June 2013
Volume 54, Issue 15
Free
ARVO Annual Meeting Abstract  |   June 2013
Role of Prorenin Receptor (PRR) and NADPH Oxidase (NOX) in the Regulation of VEGF in ARPE-19 Cells under Hyperglycemic Conditions
Author Affiliations & Notes
  • Rashidul Haque
    Department of Ophthalmology, Emory University School of Medicine, Atlanta, GA
  • P Iuvone
    Department of Ophthalmology, Emory University School of Medicine, Atlanta, GA
  • Kimberly Choi
    Department of Ophthalmology, Emory University School of Medicine, Atlanta, GA
  • Daniel Park
    Department of Ophthalmology, Emory University School of Medicine, Atlanta, GA
  • Annie Farrell
    Department of Ophthalmology, Emory University School of Medicine, Atlanta, GA
  • Elizabeth Hur
    Department of Ophthalmology, Emory University School of Medicine, Atlanta, GA
  • Footnotes
    Commercial Relationships Rashidul Haque, None; P Iuvone, None; Kimberly Choi, None; Daniel Park, None; Annie Farrell, None; Elizabeth Hur, None
  • Footnotes
    Support None
Investigative Ophthalmology & Visual Science June 2013, Vol.54, 5567. doi:
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      Rashidul Haque, P Iuvone, Kimberly Choi, Daniel Park, Annie Farrell, Elizabeth Hur; Role of Prorenin Receptor (PRR) and NADPH Oxidase (NOX) in the Regulation of VEGF in ARPE-19 Cells under Hyperglycemic Conditions. Invest. Ophthalmol. Vis. Sci. 2013;54(15):5567.

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      © ARVO (1962-2015); The Authors (2016-present)

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Abstract

Purpose: Hyperglycemia-induced increase of reactive oxygen species (ROS) is thought to be a key event in the pathogenesis of diabetic retinopathy. Diabetes-induced increase in vascular endothelial growth factor (VEGF) expression, leukocyte adhesion, and breakdown of the blood-retinal barrier are all reported to be associated with increase in ROS. Also, the stimulation of angiotensin II (Ang II), the effector peptide of renin-angiotensin system, has been reported to increase the expression of VEGF through the activation of the Ang II type 1 receptor (AT1R). The objective of this study was to investigate whether hyperglycemia in ARPE-19 cells could promote the expression of VEGF independently of Ang II through PRR, via a NOX-dependent mechanism.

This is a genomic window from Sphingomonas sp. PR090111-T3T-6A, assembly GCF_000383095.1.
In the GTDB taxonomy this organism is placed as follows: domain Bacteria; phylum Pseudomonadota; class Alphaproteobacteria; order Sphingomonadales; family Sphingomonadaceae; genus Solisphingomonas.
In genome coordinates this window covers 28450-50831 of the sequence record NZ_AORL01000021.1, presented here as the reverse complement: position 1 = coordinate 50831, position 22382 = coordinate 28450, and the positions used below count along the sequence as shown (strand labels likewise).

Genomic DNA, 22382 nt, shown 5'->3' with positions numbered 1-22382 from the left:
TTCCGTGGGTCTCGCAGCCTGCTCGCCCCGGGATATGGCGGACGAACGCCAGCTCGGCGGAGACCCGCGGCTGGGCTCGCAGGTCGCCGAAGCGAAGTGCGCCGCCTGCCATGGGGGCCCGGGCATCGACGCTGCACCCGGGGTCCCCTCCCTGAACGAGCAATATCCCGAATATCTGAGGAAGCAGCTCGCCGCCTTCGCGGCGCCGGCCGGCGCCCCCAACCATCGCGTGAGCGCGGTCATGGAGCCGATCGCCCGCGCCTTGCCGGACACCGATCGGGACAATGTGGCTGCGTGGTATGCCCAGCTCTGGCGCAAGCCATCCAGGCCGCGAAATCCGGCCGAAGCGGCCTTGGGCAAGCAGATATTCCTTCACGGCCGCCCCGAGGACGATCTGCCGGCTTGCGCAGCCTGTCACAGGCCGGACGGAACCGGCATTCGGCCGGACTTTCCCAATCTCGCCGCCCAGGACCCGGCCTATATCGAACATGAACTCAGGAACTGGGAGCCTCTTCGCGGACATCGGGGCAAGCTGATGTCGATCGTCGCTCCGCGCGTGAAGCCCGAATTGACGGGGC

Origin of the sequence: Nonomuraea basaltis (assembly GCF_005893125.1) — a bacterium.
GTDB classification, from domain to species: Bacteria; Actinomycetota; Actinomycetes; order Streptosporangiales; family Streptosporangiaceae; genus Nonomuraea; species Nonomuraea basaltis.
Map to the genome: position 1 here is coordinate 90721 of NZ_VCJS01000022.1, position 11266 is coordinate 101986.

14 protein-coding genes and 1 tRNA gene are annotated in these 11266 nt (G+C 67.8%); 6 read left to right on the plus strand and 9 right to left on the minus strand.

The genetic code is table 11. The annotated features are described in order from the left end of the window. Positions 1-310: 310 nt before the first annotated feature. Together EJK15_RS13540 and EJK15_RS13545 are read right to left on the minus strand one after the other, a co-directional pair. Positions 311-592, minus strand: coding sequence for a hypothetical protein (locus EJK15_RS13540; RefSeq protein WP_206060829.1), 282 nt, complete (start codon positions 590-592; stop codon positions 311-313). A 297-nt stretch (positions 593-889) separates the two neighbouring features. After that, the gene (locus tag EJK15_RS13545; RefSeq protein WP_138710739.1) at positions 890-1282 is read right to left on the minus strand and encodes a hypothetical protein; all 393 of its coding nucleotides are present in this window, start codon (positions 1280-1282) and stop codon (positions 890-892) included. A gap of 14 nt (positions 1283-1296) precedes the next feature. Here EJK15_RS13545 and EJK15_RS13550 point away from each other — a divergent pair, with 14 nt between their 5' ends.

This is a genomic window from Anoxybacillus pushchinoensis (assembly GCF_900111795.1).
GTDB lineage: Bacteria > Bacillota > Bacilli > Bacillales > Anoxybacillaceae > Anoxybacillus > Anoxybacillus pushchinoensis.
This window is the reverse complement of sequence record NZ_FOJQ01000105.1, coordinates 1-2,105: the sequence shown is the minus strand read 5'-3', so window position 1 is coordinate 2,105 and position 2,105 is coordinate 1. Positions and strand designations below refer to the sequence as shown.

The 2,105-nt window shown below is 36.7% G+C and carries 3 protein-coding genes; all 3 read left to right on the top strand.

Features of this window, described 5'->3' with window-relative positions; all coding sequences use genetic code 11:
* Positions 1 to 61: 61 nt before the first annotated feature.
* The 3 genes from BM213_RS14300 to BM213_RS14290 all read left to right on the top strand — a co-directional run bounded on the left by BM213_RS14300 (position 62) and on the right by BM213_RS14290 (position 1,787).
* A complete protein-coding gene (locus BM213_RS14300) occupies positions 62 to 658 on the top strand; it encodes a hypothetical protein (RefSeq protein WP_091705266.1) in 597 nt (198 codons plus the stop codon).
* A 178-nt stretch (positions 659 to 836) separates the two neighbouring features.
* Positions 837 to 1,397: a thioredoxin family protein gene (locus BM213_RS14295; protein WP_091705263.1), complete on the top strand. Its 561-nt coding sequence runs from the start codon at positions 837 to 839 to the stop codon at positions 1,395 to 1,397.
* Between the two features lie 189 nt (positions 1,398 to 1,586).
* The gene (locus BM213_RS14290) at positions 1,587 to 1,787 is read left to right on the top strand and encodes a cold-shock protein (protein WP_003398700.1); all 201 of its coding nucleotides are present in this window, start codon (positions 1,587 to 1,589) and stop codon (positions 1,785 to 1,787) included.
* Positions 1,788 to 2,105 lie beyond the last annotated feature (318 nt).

Methods: ARPE-19 cells were cultured in DMEM:F12 medium with 5.5 mM glucose (normal physiological condition), supplemented with 10% FBS and penicillin/streptomycin (LONZA), at 37°C in 5% CO2 and 90% relative humidity. Hyperglycemia-mediated induction of VEGF independently of Ang II was investigated using the ACE inhibitor perindopril (10 µmol/L, Sigma), which blocks the synthesis of Ang II, and siRNA-mediated down-regulation of PRR and Nox4. To determine the signaling role of NADPH-derived superoxide (O2-) and hydrogen peroxide (H2O2) in the regulation of VEGF expression, cells were incubated with 100 U/ml of PEG-SOD (superoxide dismutase) and PEG-CAT (catalase), respectively. Cells treated with 5.5 mM glucose, scramble siRNAs, and PEG alone were used as controls. The expression of mRNAs was measured by quantitative real-time PCR (qRT-PCR).

Results: In perindopril-treated cells, hyperglycemia (33 mM glucose) significantly induced the expression of PRR (p<0.001), Nox4 (p<0.01), and VEGF (p<0.01), but not that of AT1R, Nox1, and Nox2, when compared with controls. Also, in perindopril-treated cells, PRR and Nox4 siRNAs, but not the control siRNA, significantly reduced the hyperglycemia-induced expression of VEGF (p<0.001). Both PEG-CAT and PEG-SOD, but not the PEG alone, significantly attenuated the hyperglycemia-mediated induction of VEGF (p<0.01), indicative of the involvement of NOX-derived O2- and H2O2 signaling in the regulation of VEGF.

Conclusions: Our results support the hypothesis that NOX4-derived ROS signaling is implicated in the hyperglycemia-induced increase of VEGF expression through PRR in ARPE-19 cells.

Keywords: 499 diabetic retinopathy • 701 retinal pigment epithelium • 748 vascular endothelial growth factor  
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